- An attempt was made to switch to another screen or application — indicates an application-switching swipe or keystroke combination was attempted
- Video session terminated early — indicates the video session terminated unexpectedly, and that it didn't automatically reconnect before the exam was completed by the student
- Failed Facial Detection Check — facial detection could not be achieved during the Facial Detection Check portion of the startup sequence
- Student turned off facial detection alerts — the student selected "Don't show this alert again" when the facial detection alert appeared during the assessment. The student did not receive alerts after this.
- Question X Answered — an answer to the question was entered (or changed) by the student
- Pre-Exam — the webcam recording that occurs between the environment check and the start of the exam
- Exam Start — the start of the exam
- End of Exam — the exam was submitted
* New flags and milestones are added periodically; this list isn't comprehensive.
1) Flags aren't cheating. Flagged events and the Review Priority value don't determine whether a student has cheated or not. Rather, they are tools to help identify suspicious activities, anomalies, or situations where the data is of too low of a quality to analyze.
2) Facial detection is important. Several flagging events rely heavily on facial detection technology. If the face cannot be detected in the video, it isn't possible to determine if the test taker is "missing" or "different". If a student's face is turned away from the webcam or heavily cropped in the video (e.g. you can only see the student's eyes and forehead), facial detection rates will drop. Other things that affect facial detection rates are baseball caps, backlighting, very low lighting, hands on the face, and certain eye glasses.
3) There are more "false positives" than "true positives." Flags that rely on facial detection technology are often incorrect (known as a false positive). If a student is flagged as "missing" but he/she is still visible in the frame, this would be considered a false positive. A "true positive" is a suspicious behavior that is correctly identified by the flagging system. Our goal is to reduce the false positive flags as much as possible, without missing the "true positive" events. It's not a perfect science — yet.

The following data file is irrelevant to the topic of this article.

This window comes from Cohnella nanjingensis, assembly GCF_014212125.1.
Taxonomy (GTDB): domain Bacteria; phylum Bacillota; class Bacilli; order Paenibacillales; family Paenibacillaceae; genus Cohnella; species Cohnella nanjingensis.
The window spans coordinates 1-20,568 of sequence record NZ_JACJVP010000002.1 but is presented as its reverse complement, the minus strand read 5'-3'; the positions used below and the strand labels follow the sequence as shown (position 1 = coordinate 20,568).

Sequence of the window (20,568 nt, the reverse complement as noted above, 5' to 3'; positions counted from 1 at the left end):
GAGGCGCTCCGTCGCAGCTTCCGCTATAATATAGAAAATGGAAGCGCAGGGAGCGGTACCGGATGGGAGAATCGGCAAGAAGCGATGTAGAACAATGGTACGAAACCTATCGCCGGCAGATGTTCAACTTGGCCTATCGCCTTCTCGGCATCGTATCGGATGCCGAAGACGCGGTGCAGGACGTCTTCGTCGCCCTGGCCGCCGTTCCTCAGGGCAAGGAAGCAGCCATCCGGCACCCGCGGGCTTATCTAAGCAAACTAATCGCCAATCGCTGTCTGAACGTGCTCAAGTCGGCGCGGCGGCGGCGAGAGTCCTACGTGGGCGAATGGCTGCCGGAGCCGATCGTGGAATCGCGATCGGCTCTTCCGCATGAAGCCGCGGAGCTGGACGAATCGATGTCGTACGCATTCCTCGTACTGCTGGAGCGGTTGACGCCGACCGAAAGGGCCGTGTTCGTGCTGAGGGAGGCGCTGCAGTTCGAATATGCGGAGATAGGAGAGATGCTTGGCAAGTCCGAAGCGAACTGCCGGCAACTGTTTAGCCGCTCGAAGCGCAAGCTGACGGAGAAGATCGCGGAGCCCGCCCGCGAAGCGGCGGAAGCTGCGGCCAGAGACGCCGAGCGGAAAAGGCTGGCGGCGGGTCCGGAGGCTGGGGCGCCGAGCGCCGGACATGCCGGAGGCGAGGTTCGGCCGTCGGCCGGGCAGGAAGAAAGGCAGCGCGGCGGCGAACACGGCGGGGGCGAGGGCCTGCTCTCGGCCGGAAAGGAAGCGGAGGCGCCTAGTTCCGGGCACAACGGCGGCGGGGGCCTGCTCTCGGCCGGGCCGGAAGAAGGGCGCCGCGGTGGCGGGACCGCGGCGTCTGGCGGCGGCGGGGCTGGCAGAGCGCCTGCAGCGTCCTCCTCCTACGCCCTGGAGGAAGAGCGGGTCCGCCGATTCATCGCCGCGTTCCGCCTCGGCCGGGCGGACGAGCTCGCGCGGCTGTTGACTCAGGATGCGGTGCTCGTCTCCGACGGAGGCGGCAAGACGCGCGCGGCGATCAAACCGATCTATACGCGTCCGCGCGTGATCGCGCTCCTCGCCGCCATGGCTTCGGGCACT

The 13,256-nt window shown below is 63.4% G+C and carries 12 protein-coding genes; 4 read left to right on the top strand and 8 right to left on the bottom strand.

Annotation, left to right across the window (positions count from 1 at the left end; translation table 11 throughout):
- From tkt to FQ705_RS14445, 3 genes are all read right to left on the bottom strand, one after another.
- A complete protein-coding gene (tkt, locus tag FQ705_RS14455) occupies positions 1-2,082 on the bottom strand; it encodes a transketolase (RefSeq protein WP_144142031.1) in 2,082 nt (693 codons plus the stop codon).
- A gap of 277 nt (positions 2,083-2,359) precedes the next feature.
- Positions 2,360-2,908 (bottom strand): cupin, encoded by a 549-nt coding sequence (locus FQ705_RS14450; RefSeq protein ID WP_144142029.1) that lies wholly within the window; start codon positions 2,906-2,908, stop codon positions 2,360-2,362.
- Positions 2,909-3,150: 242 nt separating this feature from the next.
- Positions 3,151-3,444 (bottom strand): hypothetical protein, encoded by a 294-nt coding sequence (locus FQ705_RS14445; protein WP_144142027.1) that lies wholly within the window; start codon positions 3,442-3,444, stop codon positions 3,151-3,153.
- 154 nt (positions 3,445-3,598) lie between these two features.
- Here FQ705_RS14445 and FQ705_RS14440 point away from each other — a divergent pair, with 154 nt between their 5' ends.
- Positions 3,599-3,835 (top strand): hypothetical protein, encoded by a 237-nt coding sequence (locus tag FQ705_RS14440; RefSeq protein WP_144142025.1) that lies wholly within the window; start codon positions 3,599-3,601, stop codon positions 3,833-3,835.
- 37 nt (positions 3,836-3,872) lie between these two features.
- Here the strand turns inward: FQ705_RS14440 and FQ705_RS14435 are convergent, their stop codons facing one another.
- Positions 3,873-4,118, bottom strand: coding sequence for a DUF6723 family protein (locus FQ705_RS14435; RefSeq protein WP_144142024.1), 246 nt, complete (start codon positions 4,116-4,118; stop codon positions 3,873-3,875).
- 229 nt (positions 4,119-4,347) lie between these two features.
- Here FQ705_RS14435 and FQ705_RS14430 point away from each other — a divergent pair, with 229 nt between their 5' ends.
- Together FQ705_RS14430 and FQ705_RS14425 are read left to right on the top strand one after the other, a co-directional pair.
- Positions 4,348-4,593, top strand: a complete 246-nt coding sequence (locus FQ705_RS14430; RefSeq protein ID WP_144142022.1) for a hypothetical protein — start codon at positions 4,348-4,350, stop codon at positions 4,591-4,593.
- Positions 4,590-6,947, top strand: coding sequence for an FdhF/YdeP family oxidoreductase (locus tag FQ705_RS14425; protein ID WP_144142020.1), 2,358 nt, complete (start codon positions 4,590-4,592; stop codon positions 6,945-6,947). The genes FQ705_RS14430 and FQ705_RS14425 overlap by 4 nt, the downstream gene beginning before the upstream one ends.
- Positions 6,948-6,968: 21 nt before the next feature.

4) Garbage in, garbage out. You can achieve immediate improvement with automated flags that rely on facial detection by having students produce better videos. Provide these simple guidelines to students to help them create higher quality videos so the flagging system works better.
- Avoid wearing baseball caps or hats that extend beyond the forehead
- If using a notebook computer, place it on a firm surface like a desk or table, not your lap.
- If the webcam is built into the screen, avoid making screen adjustments after the exam starts. A common mistake is to push the screen back, resulting in only the top portion of the face being recorded.
- Don't lie down on a couch or bed while taking an exam. There is a greater chance you'll move out of the video frame or change your relative position to the webcam.
- Don't take an exam in a dark room. If the details of your face don't show clearly during the webcam check, the automated video analysis is more likely to flag you as missing.
- Avoid backlighting situations, such as sitting with your back to a window. The general rule is to have light in front of your face, not behind your head.
- Select a distraction-free environment for the exam. Televisions and other people in the room can draw your attention away from the screen. Other people that come into view of the webcam may also trigger flags by the automated system.
5) Continual improvements. Respondus Monitor is the most advanced system for automated exam proctoring. The goal is to provide "meaningful results," not simply a list of flagged events that require instructors to analyze everything themselves. Respondus Monitor is continually being enhanced, so instructors can focus on teaching, not analyzing the videos of exam sessions.